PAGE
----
(press photos by Dave Smithson)
Written by Patrick Chavis
Typically, we watch theater and films inspired by William Shakespeare, the genius playwright from the 1500s who influenced dramatic writing for generations to come. But in Shakespeare in Love, we ask what inspired Shakespeare?
Shakespeare in Love won the 1999 Academy Award for Best Picture Oscar in 1999 and multiple other awards. It was a huge hit. Besides being an innovative approach to covering Shakespeare’s tale in a new way, it had an all-star cast of actors: Gwyneth Paltrow, Joseph Fiennes, and Ben Affleck. The talent goes on and on with this one. The story is fiction, of course. No one knows exactly what inspired Shakespeare to write his plays beyond the monetary incentive. But doesn’t it warm your heart to know there may have been something deeper behind all those famous lines and prose? This warm feeling is what inspires the plot of the story.
A young William Shakespeare (Bobby Gonzalez), well-known but not incredibly famous at the moment, is experiencing writer’s block. He discovers a talented actor by the name of Thomas Kent (Callie Prendiville Johnson) and falls in love with the beautiful betrothed lady Viola De Lesseps (Callie Preniville Johnson). Unbeknownst to Shakespeare, his muse and his talent are the same people. This causes many issues for the playwright, but at least he no longer has writer’s block.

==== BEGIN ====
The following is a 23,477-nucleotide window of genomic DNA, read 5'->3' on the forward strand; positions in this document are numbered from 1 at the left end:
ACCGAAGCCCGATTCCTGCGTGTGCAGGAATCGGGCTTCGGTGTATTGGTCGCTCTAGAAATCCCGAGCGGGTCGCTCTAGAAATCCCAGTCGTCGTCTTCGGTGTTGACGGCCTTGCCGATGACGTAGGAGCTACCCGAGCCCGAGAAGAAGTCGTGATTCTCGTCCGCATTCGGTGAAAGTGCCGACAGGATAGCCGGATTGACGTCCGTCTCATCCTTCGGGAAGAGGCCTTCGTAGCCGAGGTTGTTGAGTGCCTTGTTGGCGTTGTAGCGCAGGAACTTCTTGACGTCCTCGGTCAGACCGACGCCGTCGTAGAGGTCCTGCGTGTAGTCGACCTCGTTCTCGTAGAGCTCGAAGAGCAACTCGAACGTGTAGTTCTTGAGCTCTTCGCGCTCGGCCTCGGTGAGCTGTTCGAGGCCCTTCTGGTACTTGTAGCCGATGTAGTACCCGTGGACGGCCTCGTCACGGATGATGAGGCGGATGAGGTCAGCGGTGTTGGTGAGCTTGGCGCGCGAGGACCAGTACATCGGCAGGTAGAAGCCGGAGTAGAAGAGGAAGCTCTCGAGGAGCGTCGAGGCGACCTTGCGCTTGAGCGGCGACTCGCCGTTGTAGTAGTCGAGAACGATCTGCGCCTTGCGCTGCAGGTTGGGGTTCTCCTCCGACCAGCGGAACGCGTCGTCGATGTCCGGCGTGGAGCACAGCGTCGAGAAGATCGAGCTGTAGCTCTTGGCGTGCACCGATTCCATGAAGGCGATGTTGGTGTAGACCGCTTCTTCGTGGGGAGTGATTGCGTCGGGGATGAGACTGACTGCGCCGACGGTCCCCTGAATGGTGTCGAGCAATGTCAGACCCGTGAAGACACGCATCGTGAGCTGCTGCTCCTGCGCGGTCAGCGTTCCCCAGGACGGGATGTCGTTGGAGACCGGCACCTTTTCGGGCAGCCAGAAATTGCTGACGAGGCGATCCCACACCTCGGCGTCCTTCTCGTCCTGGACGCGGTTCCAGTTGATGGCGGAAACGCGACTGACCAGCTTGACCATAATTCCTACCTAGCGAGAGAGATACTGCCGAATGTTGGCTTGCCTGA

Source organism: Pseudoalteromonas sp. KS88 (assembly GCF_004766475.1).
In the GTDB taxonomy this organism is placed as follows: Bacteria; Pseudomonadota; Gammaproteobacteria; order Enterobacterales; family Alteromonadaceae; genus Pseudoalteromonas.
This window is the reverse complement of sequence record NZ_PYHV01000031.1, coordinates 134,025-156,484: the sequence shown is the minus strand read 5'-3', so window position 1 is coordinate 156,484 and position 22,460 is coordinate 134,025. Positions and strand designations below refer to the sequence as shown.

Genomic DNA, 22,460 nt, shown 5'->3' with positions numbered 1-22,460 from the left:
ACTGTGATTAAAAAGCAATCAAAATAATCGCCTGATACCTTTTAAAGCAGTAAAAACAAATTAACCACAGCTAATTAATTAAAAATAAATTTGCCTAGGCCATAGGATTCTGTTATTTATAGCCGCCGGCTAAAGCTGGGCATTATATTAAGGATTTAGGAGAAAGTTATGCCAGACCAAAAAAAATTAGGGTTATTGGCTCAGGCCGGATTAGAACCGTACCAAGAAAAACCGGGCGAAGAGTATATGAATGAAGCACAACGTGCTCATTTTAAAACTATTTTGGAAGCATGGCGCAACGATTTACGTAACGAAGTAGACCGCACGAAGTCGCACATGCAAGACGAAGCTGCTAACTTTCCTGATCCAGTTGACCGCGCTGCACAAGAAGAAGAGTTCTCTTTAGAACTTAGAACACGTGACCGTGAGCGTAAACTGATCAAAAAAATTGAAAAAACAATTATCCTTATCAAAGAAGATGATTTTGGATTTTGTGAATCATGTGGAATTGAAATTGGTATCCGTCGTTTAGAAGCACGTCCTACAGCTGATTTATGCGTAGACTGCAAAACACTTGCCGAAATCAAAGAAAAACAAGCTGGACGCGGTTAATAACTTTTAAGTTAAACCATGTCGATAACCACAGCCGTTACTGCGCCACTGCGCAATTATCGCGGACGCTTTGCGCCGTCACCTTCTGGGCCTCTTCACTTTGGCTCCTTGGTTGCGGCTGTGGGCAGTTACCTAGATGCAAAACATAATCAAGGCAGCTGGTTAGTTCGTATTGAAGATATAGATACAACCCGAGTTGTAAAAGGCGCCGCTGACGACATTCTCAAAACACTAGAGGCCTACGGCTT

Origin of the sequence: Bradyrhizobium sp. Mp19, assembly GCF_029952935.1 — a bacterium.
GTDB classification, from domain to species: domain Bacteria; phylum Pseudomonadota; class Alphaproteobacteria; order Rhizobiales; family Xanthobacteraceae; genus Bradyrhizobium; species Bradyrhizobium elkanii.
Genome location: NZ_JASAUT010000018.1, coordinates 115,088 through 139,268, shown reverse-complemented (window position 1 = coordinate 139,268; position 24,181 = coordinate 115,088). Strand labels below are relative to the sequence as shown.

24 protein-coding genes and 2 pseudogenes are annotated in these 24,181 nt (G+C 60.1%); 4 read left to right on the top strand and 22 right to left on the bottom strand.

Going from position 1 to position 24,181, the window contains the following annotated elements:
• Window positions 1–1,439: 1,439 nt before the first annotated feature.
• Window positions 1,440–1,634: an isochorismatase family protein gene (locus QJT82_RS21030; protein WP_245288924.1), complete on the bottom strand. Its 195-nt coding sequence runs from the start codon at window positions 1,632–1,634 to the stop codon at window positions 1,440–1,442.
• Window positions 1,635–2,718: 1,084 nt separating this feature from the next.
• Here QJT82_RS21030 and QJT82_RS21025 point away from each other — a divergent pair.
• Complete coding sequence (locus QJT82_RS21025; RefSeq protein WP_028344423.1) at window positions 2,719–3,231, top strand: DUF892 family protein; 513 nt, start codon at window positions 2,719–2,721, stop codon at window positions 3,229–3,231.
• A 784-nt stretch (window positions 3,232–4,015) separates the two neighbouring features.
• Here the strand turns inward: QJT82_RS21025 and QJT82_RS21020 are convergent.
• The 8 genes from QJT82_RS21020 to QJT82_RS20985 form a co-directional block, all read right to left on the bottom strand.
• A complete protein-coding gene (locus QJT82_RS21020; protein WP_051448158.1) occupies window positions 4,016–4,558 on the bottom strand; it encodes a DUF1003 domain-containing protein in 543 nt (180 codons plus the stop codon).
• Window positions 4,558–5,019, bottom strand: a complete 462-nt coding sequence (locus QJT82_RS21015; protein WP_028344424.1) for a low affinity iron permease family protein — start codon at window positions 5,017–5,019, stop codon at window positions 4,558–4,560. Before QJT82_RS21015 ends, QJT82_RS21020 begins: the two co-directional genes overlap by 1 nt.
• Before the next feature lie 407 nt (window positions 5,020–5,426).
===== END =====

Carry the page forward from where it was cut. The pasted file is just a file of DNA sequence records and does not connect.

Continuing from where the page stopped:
I previously watched the film version and enjoyed it at the time. That being said, there’s something great about watching this show staged as a play instead of a movie — especially because of the clever way Brain Johnson staged some of the scenes. They designed a small movable wooden box on stage with blue curtains used for multiple purposes. The most unique and exciting was when the curtains became a makeshift curtain for the performance letting the audience perceive the performance as if we were backstage watching the show as one of the performers.
The performances of the two leads, Johnson and Gonzalez, were quite good, in my estimation. I can’t say that about the whole cast since the performance level varies, albeit not to a large extent.
It was a pleasure to watch Wyatt Logan’s portrayal of Ned Alleyn on stage. He had just the right amount of arrogance and bravado needed for the character.
I attended opening night, and there were sound issues. Hopefully, future performances will be rectify the issues.
The show ends with a special little treat. Stay for the whole thing — trust me — it’s worth it.